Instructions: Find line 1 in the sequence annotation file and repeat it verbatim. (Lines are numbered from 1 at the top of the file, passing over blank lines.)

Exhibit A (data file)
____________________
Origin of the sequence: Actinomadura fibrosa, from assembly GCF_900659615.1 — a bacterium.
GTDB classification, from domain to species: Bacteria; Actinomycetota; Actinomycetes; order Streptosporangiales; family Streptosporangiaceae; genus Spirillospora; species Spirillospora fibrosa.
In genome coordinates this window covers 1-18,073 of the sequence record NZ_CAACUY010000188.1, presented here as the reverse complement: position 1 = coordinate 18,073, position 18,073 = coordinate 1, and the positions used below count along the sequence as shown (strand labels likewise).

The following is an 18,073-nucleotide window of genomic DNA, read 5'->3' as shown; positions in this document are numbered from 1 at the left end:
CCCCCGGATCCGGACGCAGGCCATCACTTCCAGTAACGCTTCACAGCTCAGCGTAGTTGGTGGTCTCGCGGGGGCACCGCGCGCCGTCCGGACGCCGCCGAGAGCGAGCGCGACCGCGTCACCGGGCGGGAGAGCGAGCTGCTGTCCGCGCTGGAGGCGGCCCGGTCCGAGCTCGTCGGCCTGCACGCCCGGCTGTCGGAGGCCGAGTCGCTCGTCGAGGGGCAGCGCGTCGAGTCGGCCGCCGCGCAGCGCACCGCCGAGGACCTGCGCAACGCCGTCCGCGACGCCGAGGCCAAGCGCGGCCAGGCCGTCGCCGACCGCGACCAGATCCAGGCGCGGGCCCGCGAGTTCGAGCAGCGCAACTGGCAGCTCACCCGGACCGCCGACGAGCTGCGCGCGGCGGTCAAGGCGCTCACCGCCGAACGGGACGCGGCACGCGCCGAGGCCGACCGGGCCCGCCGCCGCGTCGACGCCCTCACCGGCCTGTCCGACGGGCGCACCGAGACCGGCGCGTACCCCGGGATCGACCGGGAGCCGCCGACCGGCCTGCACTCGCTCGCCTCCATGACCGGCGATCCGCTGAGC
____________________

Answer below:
Origin of the sequence: Actinomadura fibrosa, from assembly GCF_900659615.1 — a bacterium.